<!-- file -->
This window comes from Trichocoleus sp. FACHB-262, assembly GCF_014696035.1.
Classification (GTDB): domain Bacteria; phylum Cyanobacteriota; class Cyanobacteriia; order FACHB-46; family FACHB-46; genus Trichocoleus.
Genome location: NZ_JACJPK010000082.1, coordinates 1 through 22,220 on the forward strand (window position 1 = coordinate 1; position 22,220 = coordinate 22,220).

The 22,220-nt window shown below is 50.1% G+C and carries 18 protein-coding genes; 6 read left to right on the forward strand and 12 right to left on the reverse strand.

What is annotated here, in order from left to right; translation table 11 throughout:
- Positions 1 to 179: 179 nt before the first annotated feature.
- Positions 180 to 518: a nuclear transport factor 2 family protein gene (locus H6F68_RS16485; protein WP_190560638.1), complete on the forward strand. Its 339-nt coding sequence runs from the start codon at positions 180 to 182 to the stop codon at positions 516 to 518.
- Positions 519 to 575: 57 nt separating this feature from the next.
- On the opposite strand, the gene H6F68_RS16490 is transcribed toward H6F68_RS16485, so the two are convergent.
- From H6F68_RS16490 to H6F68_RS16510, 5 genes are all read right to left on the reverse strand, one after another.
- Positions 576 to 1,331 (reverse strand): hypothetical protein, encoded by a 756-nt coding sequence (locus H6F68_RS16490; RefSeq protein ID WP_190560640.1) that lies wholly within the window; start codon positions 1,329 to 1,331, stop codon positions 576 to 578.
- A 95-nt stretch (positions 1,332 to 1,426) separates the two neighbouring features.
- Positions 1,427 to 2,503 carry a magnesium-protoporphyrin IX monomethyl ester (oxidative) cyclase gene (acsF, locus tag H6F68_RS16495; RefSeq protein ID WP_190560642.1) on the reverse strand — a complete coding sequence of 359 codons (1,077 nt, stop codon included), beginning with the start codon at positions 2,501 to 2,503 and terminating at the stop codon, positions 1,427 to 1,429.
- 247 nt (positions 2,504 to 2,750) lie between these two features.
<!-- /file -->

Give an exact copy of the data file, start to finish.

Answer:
This window comes from Trichocoleus sp. FACHB-262, assembly GCF_014696035.1.
Classification (GTDB): domain Bacteria; phylum Cyanobacteriota; class Cyanobacteriia; order FACHB-46; family FACHB-46; genus Trichocoleus.
Genome location: NZ_JACJPK010000082.1, coordinates 1 through 22,220 on the forward strand (window position 1 = coordinate 1; position 22,220 = coordinate 22,220).

The 22,220-nt window shown below is 50.1% G+C and carries 18 protein-coding genes; 6 read left to right on the forward strand and 12 right to left on the reverse strand.

What is annotated here, in order from left to right; translation table 11 throughout:
- Positions 1 to 179: 179 nt before the first annotated feature.
- Positions 180 to 518: a nuclear transport factor 2 family protein gene (locus H6F68_RS16485; protein WP_190560638.1), complete on the forward strand. Its 339-nt coding sequence runs from the start codon at positions 180 to 182 to the stop codon at positions 516 to 518.
- Positions 519 to 575: 57 nt separating this feature from the next.
- On the opposite strand, the gene H6F68_RS16490 is transcribed toward H6F68_RS16485, so the two are convergent.
- From H6F68_RS16490 to H6F68_RS16510, 5 genes are all read right to left on the reverse strand, one after another.
- Positions 576 to 1,331 (reverse strand): hypothetical protein, encoded by a 756-nt coding sequence (locus H6F68_RS16490; RefSeq protein ID WP_190560640.1) that lies wholly within the window; start codon positions 1,329 to 1,331, stop codon positions 576 to 578.
- A 95-nt stretch (positions 1,332 to 1,426) separates the two neighbouring features.
- Positions 1,427 to 2,503 carry a magnesium-protoporphyrin IX monomethyl ester (oxidative) cyclase gene (acsF, locus tag H6F68_RS16495; RefSeq protein ID WP_190560642.1) on the reverse strand — a complete coding sequence of 359 codons (1,077 nt, stop codon included), beginning with the start codon at positions 2,501 to 2,503 and terminating at the stop codon, positions 1,427 to 1,429.
- 247 nt (positions 2,504 to 2,750) lie between these two features.